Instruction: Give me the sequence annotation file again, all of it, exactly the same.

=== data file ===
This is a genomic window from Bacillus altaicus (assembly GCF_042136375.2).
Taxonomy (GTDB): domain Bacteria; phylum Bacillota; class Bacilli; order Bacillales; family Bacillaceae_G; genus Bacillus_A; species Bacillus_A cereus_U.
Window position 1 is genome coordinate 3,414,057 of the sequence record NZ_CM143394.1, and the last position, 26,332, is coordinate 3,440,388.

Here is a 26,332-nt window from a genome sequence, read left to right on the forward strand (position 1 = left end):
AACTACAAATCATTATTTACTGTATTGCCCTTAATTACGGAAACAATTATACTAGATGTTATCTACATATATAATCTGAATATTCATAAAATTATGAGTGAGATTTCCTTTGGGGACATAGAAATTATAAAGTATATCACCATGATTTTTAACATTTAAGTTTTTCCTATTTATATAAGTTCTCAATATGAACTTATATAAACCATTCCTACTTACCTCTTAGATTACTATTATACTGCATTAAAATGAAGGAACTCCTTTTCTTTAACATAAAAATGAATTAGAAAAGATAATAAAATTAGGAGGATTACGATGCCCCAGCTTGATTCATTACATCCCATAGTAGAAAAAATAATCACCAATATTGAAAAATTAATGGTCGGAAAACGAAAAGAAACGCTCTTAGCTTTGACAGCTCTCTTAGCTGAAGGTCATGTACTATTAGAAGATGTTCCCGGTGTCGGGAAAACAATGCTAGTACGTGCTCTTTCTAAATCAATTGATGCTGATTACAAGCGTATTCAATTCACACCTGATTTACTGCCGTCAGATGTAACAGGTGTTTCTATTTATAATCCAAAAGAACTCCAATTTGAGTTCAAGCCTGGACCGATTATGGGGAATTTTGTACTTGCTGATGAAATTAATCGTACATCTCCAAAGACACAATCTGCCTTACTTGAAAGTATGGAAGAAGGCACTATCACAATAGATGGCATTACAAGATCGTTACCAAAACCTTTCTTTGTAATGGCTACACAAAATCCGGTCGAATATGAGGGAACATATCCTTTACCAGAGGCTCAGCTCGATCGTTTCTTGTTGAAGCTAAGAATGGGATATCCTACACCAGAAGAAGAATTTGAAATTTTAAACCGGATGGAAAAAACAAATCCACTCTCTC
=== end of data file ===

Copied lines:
This is a genomic window from Bacillus altaicus (assembly GCF_042136375.2).
Taxonomy (GTDB): domain Bacteria; phylum Bacillota; class Bacilli; order Bacillales; family Bacillaceae_G; genus Bacillus_A; species Bacillus_A cereus_U.
Window position 1 is genome coordinate 3,414,057 of the sequence record NZ_CM143394.1, and the last position, 26,332, is coordinate 3,440,388.

Here is a 26,332-nt window from a genome sequence, read left to right on the forward strand (position 1 = left end):
AACTACAAATCATTATTTACTGTATTGCCCTTAATTACGGAAACAATTATACTAGATGTTATCTACATATATAATCTGAATATTCATAAAATTATGAGTGAGATTTCCTTTGGGGACATAGAAATTATAAAGTATATCACCATGATTTTTAACATTTAAGTTTTTCCTATTTATATAAGTTCTCAATATGAACTTATATAAACCATTCCTACTTACCTCTTAGATTACTATTATACTGCATTAAAATGAAGGAACTCCTTTTCTTTAACATAAAAATGAATTAGAAAAGATAATAAAATTAGGAGGATTACGATGCCCCAGCTTGATTCATTACATCCCATAGTAGAAAAAATAATCACCAATATTGAAAAATTAATGGTCGGAAAACGAAAAGAAACGCTCTTAGCTTTGACAGCTCTCTTAGCTGAAGGTCATGTACTATTAGAAGATGTTCCCGGTGTCGGGAAAACAATGCTAGTACGTGCTCTTTCTAAATCAATTGATGCTGATTACAAGCGTATTCAATTCACACCTGATTTACTGCCGTCAGATGTAACAGGTGTTTCTATTTATAATCCAAAAGAACTCCAATTTGAGTTCAAGCCTGGACCGATTATGGGGAATTTTGTACTTGCTGATGAAATTAATCGTACATCTCCAAAGACACAATCTGCCTTACTTGAAAGTATGGAAGAAGGCACTATCACAATAGATGGCATTACAAGATCGTTACCAAAACCTTTCTTTGTAATGGCTACACAAAATCCGGTCGAATATGAGGGAACATATCCTTTACCAGAGGCTCAGCTCGATCGTTTCTTGTTGAAGCTAAGAATGGGATATCCTACACCAGAAGAAGAATTTGAAATTTTAAACCGGATGGAAAAAACAAATCCACTCTCTC